I have some advice for you, if you’re thinking about spearheading an open source project: Define your goal at the outset, and never ever allow the public to determine which way your project goes.
That way you can avoid the ridiculous double-take that plagued Ubuntu Netbook Remix (or is it Edition?) a little while ago. Quite clearly, if the designing minds behind UNR/E had laid down the law at the outset, they could have sidestepped the embarrassment of making a suggestion and having it thrown back by the mob.
Mob rule is simply unacceptable. What was needed was a voice from on high, saying clearly and distinctly, “There will be no OpenOffice.org by default in our distro. If you disagree, install it. Or find a project that suits you better.” Tell the people what they need to hear: You can’t have it your way. I am in charge. If you don’t like it, fork it. End of story.
It worked for Exherbo. Almost two years ago they suffered any amount of denigration for insinuating that their interest in your contributions to their project was cursory at best. People called them rude, uninviting, snide, communist and even newbie-unfriendly.
But you know what? Last time I checked, they were still in business, and I doubt anyone has ever tried to tell them how to run their show. Have you ever seen a “mockup” of an Exherbo desktop? I didn’t think so. And why is that? Probably because of an authoritarian management style, from the outset. Brilliant.
It might sound self-congratuatory, but my own brief foray into the world of distro management was likewise without public interference. Granted, globbing together an ugly GTK1.2 version of Ubuntu hardly sets me on a shelf with the ranking evil geniuses of all time. But how many suggestions do you think I have received in the two-plus years that creepy little ISO has been floating around the ‘net? None. Not a one.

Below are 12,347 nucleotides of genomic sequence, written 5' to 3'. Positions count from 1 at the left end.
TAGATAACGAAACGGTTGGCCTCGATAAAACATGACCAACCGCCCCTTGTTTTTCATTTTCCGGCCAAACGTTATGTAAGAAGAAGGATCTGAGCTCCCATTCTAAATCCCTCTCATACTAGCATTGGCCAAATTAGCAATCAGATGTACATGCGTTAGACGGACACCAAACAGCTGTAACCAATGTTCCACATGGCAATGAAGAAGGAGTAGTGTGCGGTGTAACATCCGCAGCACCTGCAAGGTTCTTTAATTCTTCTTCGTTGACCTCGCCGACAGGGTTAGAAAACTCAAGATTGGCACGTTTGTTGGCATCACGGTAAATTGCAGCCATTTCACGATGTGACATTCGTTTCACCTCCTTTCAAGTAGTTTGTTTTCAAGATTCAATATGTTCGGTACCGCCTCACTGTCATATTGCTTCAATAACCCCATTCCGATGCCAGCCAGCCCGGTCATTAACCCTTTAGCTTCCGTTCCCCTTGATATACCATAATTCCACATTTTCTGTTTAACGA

And why? Because from the start I said, “I did this for me. I didn’t do it for you. If you don’t like it, don’t use it. You can make suggestions if you must, but don’t bother me with complaints about default colors or Firefox. Use it or fork it.” No requests for comment. No brainstorm sites. No voting up or down on user-submitted points of “controversy.”
It worked. No one ever made a “mockup” or complained about the color scheme or insisted that I install OpenOffice.org by default. Of course that ISO ranks in the bottom 0.1 percent of all distros ever released throughout human history, but popularity was never my goal. So I got what I deserved.
Come to think of it, a dictatorial style might have been what saved Xubuntu, all those years ago. If someone had said, in no uncertain terms, that Xubuntu would be styled as an XFCE desktop with only GTK2 applications, it might have gone that direction instead of plumping out into a pretend lightweight distro with Gnome bursting out of every seam.
Who’s to say? There was, a very very long time ago, a manifesto somewhere in the Ubuntu wiki that set out those same terms for Xubuntu. I used to have a link to it, but last time I looked the page was dead. And of course, mob rule crept into that project too, and steered it away from its original plan.
Look, I’m all for brotherhood, helping out the new guy, group hugs and the need to sit down with a box of tissues every few years and watch “Titanic.” But starting an open source project is not that time. Allowing the public to steer the project is insane. No good can come of it. Tell the people from the start: This is what we will do. Do it with us, or do it on your own.